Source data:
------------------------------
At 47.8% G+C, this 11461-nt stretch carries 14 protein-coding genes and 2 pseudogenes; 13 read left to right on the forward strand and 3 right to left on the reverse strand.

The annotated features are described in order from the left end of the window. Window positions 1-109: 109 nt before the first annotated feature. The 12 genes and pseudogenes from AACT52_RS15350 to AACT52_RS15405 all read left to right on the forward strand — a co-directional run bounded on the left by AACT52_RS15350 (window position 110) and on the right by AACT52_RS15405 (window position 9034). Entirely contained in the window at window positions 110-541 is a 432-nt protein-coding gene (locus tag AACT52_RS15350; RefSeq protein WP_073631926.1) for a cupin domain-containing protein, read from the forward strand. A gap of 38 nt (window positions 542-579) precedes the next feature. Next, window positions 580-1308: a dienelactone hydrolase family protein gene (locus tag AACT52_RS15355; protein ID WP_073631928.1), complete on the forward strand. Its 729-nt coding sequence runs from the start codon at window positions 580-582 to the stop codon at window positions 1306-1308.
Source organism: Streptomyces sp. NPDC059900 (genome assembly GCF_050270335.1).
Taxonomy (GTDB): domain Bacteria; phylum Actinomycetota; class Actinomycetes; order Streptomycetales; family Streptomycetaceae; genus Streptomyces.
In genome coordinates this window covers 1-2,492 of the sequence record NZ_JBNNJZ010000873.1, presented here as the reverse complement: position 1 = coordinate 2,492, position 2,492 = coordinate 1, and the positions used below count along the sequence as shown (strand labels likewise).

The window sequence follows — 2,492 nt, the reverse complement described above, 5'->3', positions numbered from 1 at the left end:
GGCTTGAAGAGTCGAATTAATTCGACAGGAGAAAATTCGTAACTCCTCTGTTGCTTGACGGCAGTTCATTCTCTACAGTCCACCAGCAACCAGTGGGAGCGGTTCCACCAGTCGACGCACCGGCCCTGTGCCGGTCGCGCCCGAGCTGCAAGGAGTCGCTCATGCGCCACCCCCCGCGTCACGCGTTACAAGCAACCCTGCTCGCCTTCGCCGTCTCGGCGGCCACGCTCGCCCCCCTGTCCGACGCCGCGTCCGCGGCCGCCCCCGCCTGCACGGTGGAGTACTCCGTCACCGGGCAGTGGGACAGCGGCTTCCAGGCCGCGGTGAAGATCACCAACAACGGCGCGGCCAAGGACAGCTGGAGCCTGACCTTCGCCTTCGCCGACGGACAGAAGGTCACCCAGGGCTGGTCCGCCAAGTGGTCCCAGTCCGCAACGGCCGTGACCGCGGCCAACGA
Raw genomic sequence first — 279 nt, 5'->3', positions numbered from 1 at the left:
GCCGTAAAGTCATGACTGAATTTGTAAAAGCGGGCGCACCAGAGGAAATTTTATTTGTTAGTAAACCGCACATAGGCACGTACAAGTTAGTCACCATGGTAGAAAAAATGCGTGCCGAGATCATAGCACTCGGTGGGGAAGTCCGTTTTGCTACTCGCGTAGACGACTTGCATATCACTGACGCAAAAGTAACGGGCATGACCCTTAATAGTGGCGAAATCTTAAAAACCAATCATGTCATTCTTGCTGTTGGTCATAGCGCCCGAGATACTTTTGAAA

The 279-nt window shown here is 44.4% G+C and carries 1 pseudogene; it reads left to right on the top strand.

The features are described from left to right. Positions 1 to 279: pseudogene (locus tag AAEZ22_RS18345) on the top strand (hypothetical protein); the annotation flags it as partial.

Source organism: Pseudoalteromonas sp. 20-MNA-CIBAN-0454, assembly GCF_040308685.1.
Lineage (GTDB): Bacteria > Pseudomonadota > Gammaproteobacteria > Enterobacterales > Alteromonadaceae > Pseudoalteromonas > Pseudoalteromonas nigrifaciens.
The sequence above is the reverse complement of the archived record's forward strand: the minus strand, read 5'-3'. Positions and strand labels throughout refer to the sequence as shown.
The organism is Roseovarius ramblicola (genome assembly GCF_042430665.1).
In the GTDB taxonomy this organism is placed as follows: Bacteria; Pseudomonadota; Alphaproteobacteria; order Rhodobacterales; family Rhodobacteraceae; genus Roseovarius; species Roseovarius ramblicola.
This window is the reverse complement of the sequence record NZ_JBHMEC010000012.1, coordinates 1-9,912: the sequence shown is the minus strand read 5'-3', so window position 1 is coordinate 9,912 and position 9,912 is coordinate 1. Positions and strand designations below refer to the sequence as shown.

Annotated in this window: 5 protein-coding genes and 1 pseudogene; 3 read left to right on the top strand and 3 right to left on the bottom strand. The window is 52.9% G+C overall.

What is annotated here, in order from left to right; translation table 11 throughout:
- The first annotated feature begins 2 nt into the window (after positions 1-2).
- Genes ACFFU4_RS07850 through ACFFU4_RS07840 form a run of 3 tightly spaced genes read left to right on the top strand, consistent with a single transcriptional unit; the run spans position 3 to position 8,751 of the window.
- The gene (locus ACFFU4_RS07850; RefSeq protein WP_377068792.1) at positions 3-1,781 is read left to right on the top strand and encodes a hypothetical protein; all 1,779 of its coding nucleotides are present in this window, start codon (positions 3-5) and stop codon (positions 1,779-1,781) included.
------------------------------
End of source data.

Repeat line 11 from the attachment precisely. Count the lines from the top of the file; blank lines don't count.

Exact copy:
The features are described from left to right. Positions 1 to 279: pseudogene (locus tag AAEZ22_RS18345) on the top strand (hypothetical protein); the annotation flags it as partial.